CAP Badge History
A Short History of the Cap Badges of the Princess of Wales’ Own Regiment:
|1855 – 1863- 1st Volunteer Militia Company of Kingston
The formation of the first of seven volunteer Militia companies in the City of Kingston occurred on the 14th of November 1855. It was on this date that the Militia General Order authorised the formation of the “1st Volunteer Militia Company of Kingston”. Two more companies were organised in 1856 and a further four companies were organised in 1862 at the time of the Trent Affair. The cap badge of these volunteer militia companies is believed to be as shown.
|16 January 1863- The 14th Battalion, Volunteer Militia Rifles, Canada
The Regiment was officially formed on 16 January 1863, when the seven independent rifle companies in Kingston were formed into a battalion. The battalion was designated S “The 14th Battalion, Volunteer Militia Rifles, Canada.”
|1869- Princess of Wales’ Own Rifles
The initial permission granted to the unit to be known as the “Princess of Wales’ Own Rifles” (10 March 1869) was not official. Until official permission was received, the unit wore a Maltese Cross with the Battalion number 14, in centre. This rests on a banner containing the first use of the Regiment Motto, “NUNQUAM CEDE”. Surrounding the Battalion number, is the name of the unit shown as “PRINCESS OF WALES’ OWN RIFLES – CANADA”. The cross is surmounted by three white ostrich plumes, in the coronet of a Princess, and the Welsh Royal Motto “ICH DIEN”. This is the first use of the motto in connection with the Regiment.
|1878- 14th Battalion, The Princess of Wales’ Own Rifles
On 12 June 1878 the unit was given the official title “14th Battalion, The Princess of Wales’ Own Rifles”. The new badge contained the Canadian beaver (still on our badge today), the Union Jack, the flag of Denmark (The Princess of Wales, Princess Alexandra, was a Dane). Centered above the flags is a powder horn, signifying we were a Rifle Regiment. Encircling these, the name “THE 14TH OR PRINCESS OF WALES’ OWN RIFLES, CANADA”. The whole is surrounded by Canadian Maple Leaves, and is again surmounted by the Welsh plumes, in the coronet of a Princess, and the Welsh Royal Motto “ICH DIEN”. The entirety rests on the Regimental Motto “NUNQUAM CEDE”. This was the last badge worn with Pith Helmets. This badge was quite versatile, as it was made in white metal (silver), black enamel and plain brass. In addition to it use as a helmet plate, it was also used as a crossbelt plate, and a sabretache badge. The helmet plates was too large for use with the Glengarry, when it was adopted as an undress form of headgear, so this badge was also made in a smaller size, for that use.
|1907- 14th Regiment, Princess of Wales’ Own Rifles
On 8 May 1907, the unit was renamed “14th Regiment, Princess of Wales’ Own Rifles”, and this badge was worn on the new forage cap. This badge was a variation of the collar badge, already in use. It is very similar to our modern badge. The dress regulations of 1907 contain a detailed description of the badge, as follows: “The Prince of Wales’ Plume enfiled in a coronet of a Princess, resting on a waving ribbon which bears the motto ‘Ich Dien’. Surmounting the coronet and shaded by the tips of the drooping plume a circling belt with the Regimental Motto in relief ‘Nunquam Cede’. Above the circle a beaver rampant, within the Arabic Numerals ’14’.”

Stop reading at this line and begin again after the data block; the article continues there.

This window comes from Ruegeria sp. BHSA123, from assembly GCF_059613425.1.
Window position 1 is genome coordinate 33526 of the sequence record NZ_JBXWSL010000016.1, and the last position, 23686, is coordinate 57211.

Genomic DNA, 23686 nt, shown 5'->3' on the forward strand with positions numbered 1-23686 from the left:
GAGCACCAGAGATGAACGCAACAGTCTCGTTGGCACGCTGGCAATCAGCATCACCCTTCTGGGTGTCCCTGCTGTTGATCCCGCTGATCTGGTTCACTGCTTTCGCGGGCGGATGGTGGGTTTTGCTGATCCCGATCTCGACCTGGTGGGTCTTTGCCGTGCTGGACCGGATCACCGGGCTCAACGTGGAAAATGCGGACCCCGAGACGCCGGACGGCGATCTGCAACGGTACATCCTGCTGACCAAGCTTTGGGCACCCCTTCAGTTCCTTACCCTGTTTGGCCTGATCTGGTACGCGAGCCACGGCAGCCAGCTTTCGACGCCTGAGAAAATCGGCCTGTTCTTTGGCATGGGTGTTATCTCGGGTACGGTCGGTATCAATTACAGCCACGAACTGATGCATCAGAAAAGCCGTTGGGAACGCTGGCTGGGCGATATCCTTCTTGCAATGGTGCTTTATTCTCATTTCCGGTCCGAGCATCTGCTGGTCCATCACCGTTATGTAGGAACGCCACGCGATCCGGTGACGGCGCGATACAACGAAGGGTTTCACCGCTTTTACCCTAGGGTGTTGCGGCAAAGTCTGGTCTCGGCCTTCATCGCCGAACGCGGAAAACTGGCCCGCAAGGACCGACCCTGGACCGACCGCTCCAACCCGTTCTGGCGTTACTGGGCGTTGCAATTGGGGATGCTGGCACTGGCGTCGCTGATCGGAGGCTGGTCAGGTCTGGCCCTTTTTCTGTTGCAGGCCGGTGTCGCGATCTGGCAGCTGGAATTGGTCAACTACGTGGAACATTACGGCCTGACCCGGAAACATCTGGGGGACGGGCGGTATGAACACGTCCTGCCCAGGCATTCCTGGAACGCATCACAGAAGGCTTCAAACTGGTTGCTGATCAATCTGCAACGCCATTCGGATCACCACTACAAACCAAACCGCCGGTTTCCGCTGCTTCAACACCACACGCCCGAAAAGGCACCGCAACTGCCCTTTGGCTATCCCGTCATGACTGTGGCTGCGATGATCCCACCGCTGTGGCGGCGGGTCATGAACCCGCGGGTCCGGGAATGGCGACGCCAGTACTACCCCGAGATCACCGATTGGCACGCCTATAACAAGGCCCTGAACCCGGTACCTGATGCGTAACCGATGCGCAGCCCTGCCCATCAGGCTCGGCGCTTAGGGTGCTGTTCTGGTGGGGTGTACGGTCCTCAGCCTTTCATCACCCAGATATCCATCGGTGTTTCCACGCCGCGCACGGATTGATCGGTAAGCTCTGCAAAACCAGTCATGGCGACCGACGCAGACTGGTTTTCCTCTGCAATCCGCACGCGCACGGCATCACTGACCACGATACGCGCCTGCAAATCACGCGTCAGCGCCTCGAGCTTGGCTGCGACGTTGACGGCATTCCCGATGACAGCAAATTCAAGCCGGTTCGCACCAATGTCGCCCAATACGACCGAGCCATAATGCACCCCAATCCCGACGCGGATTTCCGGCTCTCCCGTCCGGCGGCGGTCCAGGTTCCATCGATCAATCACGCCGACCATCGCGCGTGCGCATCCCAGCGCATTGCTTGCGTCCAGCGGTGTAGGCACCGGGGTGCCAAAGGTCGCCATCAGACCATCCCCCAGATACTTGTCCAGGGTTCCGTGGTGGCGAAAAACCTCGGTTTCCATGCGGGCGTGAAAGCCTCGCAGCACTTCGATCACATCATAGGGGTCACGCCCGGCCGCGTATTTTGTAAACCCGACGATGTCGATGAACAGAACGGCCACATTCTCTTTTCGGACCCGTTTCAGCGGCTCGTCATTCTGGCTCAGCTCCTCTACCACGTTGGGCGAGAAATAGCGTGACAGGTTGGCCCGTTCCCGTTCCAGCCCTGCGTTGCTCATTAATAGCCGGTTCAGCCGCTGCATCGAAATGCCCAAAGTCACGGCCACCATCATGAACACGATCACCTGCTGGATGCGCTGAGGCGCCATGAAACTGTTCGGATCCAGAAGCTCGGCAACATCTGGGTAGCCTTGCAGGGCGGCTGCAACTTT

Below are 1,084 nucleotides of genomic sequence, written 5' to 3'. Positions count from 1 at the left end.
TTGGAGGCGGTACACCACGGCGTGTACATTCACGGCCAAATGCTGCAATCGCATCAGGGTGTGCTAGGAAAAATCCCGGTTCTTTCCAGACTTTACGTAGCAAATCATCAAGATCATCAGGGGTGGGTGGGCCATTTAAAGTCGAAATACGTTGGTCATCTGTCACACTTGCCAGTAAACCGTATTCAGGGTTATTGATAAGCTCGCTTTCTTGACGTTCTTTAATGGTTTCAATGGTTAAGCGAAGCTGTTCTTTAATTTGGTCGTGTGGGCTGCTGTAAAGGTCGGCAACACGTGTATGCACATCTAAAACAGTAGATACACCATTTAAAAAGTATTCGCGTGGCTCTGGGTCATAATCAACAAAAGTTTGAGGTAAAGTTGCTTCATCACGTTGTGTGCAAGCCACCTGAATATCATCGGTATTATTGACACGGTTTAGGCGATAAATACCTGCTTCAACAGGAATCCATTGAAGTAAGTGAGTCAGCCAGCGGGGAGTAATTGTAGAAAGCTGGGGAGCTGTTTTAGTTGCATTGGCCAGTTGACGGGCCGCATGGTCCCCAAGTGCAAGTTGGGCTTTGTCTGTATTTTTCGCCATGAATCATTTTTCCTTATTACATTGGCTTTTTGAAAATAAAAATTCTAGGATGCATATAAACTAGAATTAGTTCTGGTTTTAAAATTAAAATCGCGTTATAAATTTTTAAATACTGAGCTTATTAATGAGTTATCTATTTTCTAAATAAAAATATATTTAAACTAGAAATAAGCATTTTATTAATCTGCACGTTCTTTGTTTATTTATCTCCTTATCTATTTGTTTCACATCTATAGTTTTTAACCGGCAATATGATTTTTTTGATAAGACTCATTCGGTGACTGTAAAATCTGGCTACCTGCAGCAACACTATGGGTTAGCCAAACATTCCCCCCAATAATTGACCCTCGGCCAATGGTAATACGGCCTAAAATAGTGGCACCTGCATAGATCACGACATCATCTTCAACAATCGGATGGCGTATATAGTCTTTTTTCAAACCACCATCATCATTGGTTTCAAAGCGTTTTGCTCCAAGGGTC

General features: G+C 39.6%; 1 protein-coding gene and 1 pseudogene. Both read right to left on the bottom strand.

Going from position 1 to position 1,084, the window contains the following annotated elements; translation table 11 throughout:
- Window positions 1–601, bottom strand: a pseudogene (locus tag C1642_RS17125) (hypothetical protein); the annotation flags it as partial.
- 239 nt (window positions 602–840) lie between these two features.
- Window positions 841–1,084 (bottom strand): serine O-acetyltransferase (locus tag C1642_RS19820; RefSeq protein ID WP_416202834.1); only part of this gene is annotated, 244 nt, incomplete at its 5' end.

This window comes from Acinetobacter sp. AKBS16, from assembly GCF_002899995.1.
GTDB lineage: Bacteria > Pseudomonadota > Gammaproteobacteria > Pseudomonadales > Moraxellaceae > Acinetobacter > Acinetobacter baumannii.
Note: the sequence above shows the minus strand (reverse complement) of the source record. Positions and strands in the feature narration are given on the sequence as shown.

|1922- The Kingston Regiment (The Princess of Wales’ Own)& The Princess Of Wales’ Own Regiment
At the conclusion of the First World War, the role of the unit changed from Rifle to Infantry of the Line. This was partly due to the fact that a Rifle Regiment cannot carry Colours and the Colours of the 21st Battalion CEF had passed into the hands of the Princess of Wales’ Own Rifles for safe keeping. The post-war reorganisation of the militia saw the abolishment of the designation of Regiments by number. On 15 March 1920 the Regiment was renamed “The Kingston Regiment (The Princess of Wales’ Own)”. The name was changed again on 1 April 1921 to “The Princess Of Wales’ Own Regiment”; the cap badge was also changed, with “14” being replaced by the letters “PWOR”. This badge was available to the Officers in silver or bronze. The NCOs wore it in brass.
|NCM 1930 – 1989
In 1930, the Commanding Officer, LCol JC D’Esterre VD, decided that the NCMs should have a different badge than the Officers. Being a prominent local jeweller he had little difficulty arranging for the new “oval” cap badge made. This badge can be found in two variations – about 1970, the badge was made flatter, and the detail was no longer in high relief. During the 1980s, the badge was produced in anodised brass that did not require polishing. Until then, it was issued with a silver coloured coating that recruits would industriously polish away
|1991- THE ROYAL VISIT
In the late 1980s it was noted that the oval shape was in contradiction to the armorial description of the badge, which specifically calls for “a circling belt” and a beaver “above the circle”. The badge was corrected in time for the visit of Her Royal Highness, Diana, Princess of Wales, Colonel In Chief of the Regiment. This was a reversion to the 1922 pattern, in an anodised finish. This badge, available through the kitshop remains the choice of the Regiment.
|VIA the CF Supply System
Subsequently, there has been another variation of the Regimental badge, which is the pattern issued though the CF Supply System. It is not popular with the soldiers, most of whom choose to purchase the other badge, at their own expense.
The Princess of Wale’s plumes enfield in a coronet of a Princess, resting on a waving ribbon which bears the motto “Ich Dien”, surmounting the coronet, and shaded by the tips of the drooping plume, a circling belt, with the regimental motto “Nunquam Cede” above the circle, a beaver rampant, and within, the letters PWOR.
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